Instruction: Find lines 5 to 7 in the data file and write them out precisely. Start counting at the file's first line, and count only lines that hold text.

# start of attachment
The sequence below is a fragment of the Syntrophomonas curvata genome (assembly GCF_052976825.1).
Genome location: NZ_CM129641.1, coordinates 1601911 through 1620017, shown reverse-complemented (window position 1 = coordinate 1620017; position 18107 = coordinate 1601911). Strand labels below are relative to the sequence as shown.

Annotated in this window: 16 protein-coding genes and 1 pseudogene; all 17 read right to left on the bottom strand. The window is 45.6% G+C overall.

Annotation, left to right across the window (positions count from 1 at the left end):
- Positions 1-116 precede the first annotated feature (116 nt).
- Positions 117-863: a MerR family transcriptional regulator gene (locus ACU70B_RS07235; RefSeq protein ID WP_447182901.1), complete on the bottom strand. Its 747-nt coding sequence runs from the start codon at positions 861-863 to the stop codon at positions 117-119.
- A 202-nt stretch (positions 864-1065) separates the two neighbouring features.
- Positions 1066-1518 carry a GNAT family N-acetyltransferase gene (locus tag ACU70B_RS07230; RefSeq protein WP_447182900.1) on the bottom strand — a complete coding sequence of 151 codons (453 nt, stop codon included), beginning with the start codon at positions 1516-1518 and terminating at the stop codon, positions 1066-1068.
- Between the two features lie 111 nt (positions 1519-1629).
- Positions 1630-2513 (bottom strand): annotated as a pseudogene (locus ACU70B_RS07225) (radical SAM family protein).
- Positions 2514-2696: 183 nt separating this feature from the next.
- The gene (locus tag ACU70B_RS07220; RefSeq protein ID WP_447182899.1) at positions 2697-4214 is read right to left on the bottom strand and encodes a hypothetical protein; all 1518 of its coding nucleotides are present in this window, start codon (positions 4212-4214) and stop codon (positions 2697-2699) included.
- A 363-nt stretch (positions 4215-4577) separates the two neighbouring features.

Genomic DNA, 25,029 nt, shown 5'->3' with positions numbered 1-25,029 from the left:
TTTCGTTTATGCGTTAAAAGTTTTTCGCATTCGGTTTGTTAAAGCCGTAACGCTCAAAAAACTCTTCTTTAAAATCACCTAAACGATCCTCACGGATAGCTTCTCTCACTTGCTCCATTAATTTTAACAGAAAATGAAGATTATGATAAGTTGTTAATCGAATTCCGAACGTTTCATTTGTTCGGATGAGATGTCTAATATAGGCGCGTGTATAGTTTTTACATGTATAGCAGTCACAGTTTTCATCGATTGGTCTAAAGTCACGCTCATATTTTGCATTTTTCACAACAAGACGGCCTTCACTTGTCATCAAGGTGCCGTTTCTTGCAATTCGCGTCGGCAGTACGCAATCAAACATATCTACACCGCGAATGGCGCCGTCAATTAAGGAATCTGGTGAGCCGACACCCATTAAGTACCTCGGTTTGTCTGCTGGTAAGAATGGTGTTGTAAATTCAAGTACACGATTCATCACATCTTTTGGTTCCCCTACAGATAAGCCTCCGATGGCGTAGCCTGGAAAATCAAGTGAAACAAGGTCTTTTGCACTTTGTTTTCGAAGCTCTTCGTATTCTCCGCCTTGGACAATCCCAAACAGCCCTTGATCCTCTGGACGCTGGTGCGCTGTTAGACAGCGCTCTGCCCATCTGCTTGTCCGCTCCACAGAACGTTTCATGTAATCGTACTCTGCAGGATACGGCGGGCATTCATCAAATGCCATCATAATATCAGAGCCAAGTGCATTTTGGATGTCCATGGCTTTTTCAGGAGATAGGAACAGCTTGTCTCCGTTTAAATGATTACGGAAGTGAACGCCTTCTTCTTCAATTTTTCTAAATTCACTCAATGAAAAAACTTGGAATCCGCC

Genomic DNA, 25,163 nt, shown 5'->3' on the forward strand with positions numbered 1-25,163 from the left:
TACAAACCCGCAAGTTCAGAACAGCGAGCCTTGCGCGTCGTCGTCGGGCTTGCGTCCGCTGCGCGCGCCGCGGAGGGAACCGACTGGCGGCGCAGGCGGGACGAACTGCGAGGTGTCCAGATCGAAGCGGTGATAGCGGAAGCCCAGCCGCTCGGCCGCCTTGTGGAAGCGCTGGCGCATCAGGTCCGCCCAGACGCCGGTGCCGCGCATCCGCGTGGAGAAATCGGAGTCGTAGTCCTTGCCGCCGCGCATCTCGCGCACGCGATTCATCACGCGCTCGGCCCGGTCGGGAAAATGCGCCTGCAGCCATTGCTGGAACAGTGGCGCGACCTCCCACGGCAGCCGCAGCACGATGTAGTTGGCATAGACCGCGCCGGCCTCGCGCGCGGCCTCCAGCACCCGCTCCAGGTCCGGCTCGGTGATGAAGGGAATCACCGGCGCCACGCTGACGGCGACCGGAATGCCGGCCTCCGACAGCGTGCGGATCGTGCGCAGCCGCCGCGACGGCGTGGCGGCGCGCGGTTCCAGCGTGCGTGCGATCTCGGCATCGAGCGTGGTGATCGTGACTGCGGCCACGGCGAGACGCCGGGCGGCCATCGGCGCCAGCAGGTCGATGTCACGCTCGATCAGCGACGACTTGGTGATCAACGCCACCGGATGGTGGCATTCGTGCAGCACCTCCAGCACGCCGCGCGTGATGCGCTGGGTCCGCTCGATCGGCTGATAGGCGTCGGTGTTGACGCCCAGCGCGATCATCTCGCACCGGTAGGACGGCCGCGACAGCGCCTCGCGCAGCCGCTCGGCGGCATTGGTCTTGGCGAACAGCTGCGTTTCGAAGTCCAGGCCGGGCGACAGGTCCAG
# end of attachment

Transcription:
- Positions 1-116 precede the first annotated feature (116 nt).
- Positions 117-863: a MerR family transcriptional regulator gene (locus ACU70B_RS07235; RefSeq protein ID WP_447182901.1), complete on the bottom strand. Its 747-nt coding sequence runs from the start codon at positions 861-863 to the stop codon at positions 117-119.
- A 202-nt stretch (positions 864-1065) separates the two neighbouring features.